Penn State College of Arts and Architecture
Center for the Performing Arts at Penn State

Hannah White regarded the violin as a toy—until she played one and fell in love

By Teona Ringgold

Violinist Hannah White, first-place winner in the 2015 Sphinx Competition Junior Division, dazzled a Schwab Auditorium audience September 29 with her solo performance of César Espejo’s Prélude Ibérique during a concert featuring the Sphinx Virtuosi.

The young musician has soloed with many ensembles, including the Cleveland and Dexter Community orchestras; Buffalo Philharmonic; and the New World, South Bend, Milwaukee, Ann Arbor, and Madison symphonies.

In addition to taking the top prize at Sphinx, she has won first place in various national and international competitions, including Saint Paul String Quartet Competition; Milwaukee Symphony Orchestra Young Artists; Music Teachers National Association at the national, regional, and state levels; and Chinese Fine Arts Music Competition. She also has received top prizes at chamber music competitions throughout the world.

White took time from her busy schedule to answer a few questions.

Teona Ringgold: When and why did you start playing?
Hannah White: I started playing the violin when I was 7. My parents rented a violin for my older brother, and I was intrigued by it. I regarded it as another toy we would share. When I played it, I immediately fell in love with it.

Ringgold: As a kid, did you know this is exactly what you wanted to do? Or did you just kind of stumble across it?
White: Shortly after starting lessons on the violin, I joined an orchestra and signed up for every solo opportunity I could. About a year after playing, I knew this was what I wanted to do the rest of my life.

Ringgold: Do you come from a musical background?
White: I don’t really come from a musical family. My mom played the violin through high school, but she was not serious. However, my parents and brothers are very supportive of my musical life.

Ringgold: Who has been a mentor to you or has inspired you throughout your career?
White: The person who has been a mentor to me is Rachel Barton Pine. She inspires me and motivates me. I think the world of her as a person, as well as a musician.

Ringgold: If you could play a piece with any musician, dead or alive, who would it be?
White: If I can play a piece with any musicians—dead or alive—it would have to be Wolfgang Amadeus Mozart and Niccolò Paganini. Mozart because he was so amazing, he could write a piece on his way to an event and perform it there, and Paganini because I think he was the most technical violinist to have lived.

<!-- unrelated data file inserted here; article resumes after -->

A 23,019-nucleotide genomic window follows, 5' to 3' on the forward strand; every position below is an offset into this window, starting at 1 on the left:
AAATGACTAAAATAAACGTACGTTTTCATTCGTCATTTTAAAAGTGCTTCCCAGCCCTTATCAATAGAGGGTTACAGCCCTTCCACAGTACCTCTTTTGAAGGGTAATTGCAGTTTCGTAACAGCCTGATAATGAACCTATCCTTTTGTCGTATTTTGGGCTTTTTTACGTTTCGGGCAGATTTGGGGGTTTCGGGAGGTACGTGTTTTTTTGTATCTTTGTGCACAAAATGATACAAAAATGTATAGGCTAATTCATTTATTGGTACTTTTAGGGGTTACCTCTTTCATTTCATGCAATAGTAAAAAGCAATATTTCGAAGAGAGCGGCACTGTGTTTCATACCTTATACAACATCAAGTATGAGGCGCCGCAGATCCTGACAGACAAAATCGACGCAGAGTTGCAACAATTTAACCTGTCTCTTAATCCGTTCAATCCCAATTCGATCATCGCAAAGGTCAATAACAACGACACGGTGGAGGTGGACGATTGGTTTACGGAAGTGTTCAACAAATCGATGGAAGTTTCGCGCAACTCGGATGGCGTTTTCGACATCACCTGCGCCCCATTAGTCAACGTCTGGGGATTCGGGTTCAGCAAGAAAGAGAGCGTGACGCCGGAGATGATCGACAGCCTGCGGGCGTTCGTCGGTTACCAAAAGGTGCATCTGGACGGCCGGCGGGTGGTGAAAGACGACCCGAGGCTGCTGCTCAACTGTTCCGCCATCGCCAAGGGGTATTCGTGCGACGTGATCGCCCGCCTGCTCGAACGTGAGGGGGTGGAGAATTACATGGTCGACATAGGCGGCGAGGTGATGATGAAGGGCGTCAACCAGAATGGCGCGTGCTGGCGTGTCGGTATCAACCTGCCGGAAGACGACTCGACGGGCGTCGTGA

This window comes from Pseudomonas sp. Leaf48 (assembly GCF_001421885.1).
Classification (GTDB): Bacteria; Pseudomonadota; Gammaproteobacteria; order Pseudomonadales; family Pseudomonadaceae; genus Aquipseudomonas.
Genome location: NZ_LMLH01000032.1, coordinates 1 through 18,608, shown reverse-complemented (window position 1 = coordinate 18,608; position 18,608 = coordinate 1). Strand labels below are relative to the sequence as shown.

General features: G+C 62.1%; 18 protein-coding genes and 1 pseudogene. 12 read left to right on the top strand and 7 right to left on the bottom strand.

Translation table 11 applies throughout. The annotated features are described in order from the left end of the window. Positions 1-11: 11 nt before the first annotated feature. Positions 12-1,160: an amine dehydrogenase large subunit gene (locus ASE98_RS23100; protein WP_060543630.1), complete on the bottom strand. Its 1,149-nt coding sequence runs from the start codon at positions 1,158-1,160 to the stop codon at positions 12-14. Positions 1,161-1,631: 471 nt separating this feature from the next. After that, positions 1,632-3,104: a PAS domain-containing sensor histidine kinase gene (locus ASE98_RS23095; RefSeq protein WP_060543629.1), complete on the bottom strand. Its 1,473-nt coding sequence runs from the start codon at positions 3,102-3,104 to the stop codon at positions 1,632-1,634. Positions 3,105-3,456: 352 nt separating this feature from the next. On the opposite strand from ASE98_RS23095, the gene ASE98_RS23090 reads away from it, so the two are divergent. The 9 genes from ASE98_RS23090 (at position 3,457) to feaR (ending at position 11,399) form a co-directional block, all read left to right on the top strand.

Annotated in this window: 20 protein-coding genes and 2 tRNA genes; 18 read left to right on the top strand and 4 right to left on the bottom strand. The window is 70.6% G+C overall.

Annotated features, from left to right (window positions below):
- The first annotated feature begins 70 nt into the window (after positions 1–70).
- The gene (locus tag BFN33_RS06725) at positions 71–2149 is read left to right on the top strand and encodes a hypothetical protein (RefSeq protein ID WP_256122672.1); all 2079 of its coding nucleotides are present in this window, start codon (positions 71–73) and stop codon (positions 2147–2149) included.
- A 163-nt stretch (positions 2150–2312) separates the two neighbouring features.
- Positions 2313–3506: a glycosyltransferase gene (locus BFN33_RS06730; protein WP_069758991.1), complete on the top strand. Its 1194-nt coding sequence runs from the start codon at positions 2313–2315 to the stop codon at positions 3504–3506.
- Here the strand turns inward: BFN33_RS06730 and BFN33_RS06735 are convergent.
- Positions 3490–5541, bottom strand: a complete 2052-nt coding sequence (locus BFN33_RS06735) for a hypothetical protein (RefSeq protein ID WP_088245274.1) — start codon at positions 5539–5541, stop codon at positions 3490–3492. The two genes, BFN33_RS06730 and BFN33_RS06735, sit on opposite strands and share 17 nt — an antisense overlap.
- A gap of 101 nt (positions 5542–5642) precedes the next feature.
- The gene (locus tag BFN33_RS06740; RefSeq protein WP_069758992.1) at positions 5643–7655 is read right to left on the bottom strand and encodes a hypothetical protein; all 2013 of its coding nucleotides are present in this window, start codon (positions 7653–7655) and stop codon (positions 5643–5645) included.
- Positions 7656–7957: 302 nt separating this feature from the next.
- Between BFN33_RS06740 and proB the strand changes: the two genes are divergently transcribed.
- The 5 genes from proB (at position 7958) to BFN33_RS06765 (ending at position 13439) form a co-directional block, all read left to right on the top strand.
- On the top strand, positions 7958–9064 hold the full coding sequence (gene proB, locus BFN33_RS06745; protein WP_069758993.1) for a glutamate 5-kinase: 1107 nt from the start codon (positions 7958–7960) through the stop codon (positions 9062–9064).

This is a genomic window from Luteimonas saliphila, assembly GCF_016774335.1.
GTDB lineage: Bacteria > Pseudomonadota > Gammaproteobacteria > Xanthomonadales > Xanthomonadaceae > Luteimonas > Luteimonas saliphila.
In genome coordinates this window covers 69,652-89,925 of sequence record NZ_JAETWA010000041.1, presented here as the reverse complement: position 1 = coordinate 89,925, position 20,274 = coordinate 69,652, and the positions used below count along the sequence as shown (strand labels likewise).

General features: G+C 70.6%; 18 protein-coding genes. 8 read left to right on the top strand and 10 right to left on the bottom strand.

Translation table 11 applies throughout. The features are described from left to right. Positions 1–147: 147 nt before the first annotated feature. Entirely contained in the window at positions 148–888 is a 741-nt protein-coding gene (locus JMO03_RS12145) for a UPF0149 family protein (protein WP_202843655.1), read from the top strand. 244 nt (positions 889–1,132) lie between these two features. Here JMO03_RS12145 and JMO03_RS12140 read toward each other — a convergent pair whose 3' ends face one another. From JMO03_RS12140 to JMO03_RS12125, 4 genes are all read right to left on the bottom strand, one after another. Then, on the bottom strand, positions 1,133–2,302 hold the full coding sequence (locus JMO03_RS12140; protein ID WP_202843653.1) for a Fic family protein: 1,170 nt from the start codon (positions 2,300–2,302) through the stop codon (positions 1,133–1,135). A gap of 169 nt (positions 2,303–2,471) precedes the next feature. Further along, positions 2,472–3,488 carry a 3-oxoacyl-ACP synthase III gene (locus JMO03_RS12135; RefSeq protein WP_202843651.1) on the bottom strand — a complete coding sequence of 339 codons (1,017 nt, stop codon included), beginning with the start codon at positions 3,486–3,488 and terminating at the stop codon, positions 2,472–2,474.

Ringgold: What are some songs on your playlist right now?
White: Some pieces on my playlist are Jean Sibelius’ Violin Concerto, Johannes Brahms’ Violin Concerto, Devil’s Trill by Giuseppe Tartini, Pyotr Tchaikovsky’s Scherzo, and some Christian and Hebrew songs. I like to listen to what I am working on at the moment.

Ringgold: Do you feel music and/or the arts in general should be added to school curriculums?
White: I think music and arts should be added to school curriculum. For me, it has helped me with discipline, focus, confidence, and working with others. I feel it can be a great asset to kids in general.

Ringgold: Where do you hope your music career will lead you?
White: I hope I can continue doing what I am doing right now, but at a greater capacity. During this Sphinx Virtuosi tour, we are reaching new audiences—young and old—and from all backgrounds. I can see myself soloing, performing in chamber, and teaching.

Ringgold: How do you feel about the diversity, or lack thereof, in classical music? Is there enough representation of people of color in orchestras and composers?
White: I definitely feel there is a lack of diversity in classical music. There needs to be more representation of people of color in orchestras, soloists, chamber musicians, and composers. That is why I am happy to be part of Sphinx.

Ringgold: What instrument, if any, have you been curious to learn other than your own?
White: Other than the violin, I would like to take voice lessons. I like the violin because it is most like the voice, so why not learn voice? I feel it would help me play better. However, I still like the violin better because, although it is similar to voice, it can do things singers cannot do.

Read interviews with Sphinx violist Celia Hatton and cellist Karlos Rodriguez.

Teona Ringgold, a Penn State junior majoring in advertising, is a communications intern with the Center for the Performing Arts. Ringgold recently completed an internship in New York City with O Magazine. The Pittsburgh native comes from a family of musicians and has grown up with the arts as a strong influence. She even attended a performing arts high school. She is involved on campus and in the community, and continues to explore the topic of diversity and inclusion in the arts.